Professionals to benefit from India-Korea pact

Written by Rituparna Bhuyan | New Delhi | Updated: Aug 1 2009, 03:46am hrs
English teachers, legal professionals and engineers from assorted disciplines can look for temporary job opportunities in the South Asian country as New Delhi and Seoul are set to sign a landmark economic pact that could enable Indians to take up work assignments in Korea. In addition, the trade pact will also enable Indian banks to open branches in South Korea and vice-versa.

The India-South Korea Comprehensive Economic Partnership Agreement(CEPA) will cover free trade in goods services and investments and will be signed by commerce minister Anand Sharma in Seoul on August 7. The trade pact is set to benefit India more as South Korea has made many concessions in its commitments.

The Cabinet had cleared the pact in the second half of June. The date for operationalising the deal will be decided after the South Korean parliament ratifies the treaty.

Significantly, the deal will be inked at a time when the Doha Round of world trade talks are in a limbo and the India-Asean FTA has run in to rough weather in spite of the former approving it. India has an operational CEPA-like pact with Singapore as well.

One of the key USPs of the deal is that South Korea has agreed to allow independent professionals from India to work on a temporary basis in the country. Amongst trade diplomats, this is known as temporary movement of natural persons, where skilled professionals are allowed to work temporarily in a different country.

In the proposed CEPA, 163 different service related sectors have been identified where professionals will be allowed to work temporarily. Maximum period for such a work visa will be for one year. Thus Indian engineers, technicians, lawyers and even English teachers will be able to work in South Korean firms. South Korea has huge demand for english teachers. But the country only allowes native speakers of English language as trainers. India is the only country to which the exception has been made, said a government official. However, Indias demand for allowing nurses to work in the south-Asian country has not been accepted.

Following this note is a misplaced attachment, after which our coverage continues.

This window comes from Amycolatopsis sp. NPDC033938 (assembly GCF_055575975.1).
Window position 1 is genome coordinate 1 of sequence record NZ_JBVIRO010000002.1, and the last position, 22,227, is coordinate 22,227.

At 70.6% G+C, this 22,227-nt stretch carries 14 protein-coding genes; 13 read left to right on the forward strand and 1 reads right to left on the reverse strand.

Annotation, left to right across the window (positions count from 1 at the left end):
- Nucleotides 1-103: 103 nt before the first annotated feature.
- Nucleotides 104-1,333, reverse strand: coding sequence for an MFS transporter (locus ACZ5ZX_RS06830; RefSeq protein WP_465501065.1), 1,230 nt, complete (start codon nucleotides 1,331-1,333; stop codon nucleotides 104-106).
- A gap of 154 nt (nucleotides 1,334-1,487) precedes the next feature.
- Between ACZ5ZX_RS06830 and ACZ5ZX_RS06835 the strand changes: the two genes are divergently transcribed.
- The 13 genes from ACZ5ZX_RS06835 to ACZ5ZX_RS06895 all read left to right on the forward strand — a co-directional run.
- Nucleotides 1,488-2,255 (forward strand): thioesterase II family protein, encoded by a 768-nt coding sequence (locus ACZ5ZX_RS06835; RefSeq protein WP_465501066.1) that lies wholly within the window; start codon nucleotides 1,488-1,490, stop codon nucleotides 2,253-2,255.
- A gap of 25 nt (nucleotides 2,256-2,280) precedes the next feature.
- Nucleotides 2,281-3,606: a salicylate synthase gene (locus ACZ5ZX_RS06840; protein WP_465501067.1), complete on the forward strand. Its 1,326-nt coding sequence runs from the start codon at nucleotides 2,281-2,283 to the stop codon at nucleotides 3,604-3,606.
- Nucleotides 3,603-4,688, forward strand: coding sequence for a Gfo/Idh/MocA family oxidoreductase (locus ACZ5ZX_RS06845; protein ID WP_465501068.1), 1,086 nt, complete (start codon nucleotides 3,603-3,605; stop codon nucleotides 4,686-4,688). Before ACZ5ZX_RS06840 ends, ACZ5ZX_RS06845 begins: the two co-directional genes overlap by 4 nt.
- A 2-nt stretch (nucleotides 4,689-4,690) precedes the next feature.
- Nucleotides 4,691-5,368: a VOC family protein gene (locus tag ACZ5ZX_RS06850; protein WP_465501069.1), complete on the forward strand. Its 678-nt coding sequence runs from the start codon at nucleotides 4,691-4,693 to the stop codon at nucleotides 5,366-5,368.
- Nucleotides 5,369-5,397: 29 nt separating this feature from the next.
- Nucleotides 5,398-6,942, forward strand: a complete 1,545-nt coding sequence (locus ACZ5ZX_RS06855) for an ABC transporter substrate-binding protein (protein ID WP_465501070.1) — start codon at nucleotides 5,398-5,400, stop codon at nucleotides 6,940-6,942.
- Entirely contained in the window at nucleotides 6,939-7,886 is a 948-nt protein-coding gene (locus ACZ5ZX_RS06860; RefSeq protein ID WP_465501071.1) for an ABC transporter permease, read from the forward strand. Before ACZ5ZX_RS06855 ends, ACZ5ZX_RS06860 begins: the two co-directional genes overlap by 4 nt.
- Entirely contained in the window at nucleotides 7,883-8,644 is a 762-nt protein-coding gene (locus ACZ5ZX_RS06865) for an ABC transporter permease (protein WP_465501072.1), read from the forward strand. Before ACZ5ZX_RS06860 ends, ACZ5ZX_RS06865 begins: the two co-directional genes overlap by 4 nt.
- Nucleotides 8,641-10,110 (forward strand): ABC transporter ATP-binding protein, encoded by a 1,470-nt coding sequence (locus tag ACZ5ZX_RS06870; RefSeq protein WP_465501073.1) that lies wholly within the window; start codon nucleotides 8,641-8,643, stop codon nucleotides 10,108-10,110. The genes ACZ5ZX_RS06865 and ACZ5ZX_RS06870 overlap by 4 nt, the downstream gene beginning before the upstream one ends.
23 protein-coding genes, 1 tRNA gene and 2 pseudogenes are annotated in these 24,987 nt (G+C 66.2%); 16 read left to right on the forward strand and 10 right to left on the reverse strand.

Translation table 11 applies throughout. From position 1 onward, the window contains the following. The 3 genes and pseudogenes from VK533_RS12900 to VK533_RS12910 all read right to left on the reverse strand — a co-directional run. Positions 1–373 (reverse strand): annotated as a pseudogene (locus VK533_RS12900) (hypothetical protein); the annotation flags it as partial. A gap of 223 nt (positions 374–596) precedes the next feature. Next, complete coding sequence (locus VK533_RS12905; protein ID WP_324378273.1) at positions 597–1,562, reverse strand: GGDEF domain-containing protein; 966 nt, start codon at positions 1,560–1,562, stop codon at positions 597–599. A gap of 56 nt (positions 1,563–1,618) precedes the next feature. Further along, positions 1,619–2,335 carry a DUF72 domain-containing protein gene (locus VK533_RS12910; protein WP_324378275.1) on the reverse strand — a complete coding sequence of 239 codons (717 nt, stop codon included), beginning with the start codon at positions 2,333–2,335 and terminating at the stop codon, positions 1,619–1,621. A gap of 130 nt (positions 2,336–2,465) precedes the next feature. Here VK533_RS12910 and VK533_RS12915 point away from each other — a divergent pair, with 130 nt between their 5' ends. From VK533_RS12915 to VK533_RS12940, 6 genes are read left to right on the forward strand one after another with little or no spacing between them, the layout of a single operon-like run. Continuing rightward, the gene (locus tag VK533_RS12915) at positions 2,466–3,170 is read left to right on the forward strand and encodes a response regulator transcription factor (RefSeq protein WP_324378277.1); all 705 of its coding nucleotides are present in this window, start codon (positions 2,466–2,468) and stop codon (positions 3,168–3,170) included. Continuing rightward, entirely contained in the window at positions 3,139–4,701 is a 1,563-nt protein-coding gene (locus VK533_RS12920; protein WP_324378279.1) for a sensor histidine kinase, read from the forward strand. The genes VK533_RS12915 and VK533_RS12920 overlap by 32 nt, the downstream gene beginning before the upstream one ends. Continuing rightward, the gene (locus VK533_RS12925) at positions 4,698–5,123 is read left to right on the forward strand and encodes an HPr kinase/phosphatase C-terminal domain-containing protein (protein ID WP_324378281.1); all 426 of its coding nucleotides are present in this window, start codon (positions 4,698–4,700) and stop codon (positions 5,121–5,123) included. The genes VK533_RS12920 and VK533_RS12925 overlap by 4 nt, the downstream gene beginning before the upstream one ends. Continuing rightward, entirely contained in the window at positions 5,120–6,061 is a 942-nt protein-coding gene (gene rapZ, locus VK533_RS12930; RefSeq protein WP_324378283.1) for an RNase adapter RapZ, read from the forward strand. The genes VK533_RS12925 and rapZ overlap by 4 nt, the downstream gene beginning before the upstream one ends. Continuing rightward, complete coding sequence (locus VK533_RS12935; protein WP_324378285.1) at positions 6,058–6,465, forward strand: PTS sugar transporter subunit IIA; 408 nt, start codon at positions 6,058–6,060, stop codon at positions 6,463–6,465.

The maximum benefit would go to Software services as professionals from the sector would be required to present at the clients officeoften based in a different country - while undertaking a project.

However, the relaxations for Indian professionals will be subject to certain conditions and prevalent domestic laws. For example, contract with a South Korean company will be mandatory, before a visa is issued.

South Korea has also committed to consider applications from Indian banks to set up branches in the country. On its part, India has committed to consider a limited number of applications (ten) by South Korean Banks in a period of four years.

Moreover, Indian law firms will be able to open branches in South Korea as well. Indian law professionals in such firms will have to follow certain conditions, like staying in South Korea for a minimum of 180 days. But India has not committed to open up its legal services sector for South Korean law firms. This is because India does not allow foreign law firms to operate here.

India has agreed to eliminate tariffs in case of 70% of items imported from Korea, while Korea has agreed to do so in 90% of items exported from India. Also, India would maintain 15% of the items in the negative list. In addition, about 500 goods will see duties being bought down below 5%. The balance 5% will see import duties being halved. In India , these duty cuts will be carried out in a span of eight years. However, South Korean will slash the duty with immediate effect.